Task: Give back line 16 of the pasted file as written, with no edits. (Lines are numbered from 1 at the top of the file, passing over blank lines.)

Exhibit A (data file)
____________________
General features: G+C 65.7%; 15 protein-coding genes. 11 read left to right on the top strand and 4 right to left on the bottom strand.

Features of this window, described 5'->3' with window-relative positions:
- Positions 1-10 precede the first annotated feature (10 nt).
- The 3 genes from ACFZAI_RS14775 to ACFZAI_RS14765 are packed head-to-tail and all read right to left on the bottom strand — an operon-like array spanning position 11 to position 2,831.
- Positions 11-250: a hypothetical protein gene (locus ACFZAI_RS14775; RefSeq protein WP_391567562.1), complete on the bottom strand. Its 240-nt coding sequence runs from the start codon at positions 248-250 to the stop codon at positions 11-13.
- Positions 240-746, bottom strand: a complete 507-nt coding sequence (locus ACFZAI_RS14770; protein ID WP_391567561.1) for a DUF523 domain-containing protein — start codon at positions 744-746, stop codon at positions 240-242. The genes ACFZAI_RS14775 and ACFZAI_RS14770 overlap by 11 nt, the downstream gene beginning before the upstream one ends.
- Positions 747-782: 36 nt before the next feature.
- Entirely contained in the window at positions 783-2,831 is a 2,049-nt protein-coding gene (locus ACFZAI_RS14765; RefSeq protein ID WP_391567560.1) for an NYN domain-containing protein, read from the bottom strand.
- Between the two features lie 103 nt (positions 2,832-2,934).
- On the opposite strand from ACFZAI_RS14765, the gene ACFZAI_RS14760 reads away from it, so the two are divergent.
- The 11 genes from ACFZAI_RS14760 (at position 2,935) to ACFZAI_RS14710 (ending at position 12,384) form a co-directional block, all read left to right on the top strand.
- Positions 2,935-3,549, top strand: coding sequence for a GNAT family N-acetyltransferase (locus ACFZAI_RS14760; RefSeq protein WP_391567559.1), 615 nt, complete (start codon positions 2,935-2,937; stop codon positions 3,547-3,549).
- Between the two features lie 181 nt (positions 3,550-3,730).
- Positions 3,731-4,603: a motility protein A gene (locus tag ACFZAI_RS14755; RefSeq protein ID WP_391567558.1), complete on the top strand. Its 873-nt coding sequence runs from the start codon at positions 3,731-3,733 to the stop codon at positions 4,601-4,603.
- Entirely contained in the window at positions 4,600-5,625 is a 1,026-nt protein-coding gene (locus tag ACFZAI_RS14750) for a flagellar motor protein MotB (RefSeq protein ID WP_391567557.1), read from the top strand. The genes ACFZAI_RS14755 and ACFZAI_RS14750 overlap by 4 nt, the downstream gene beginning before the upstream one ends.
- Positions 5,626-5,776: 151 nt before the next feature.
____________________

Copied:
- Positions 5,626-5,776: 151 nt before the next feature.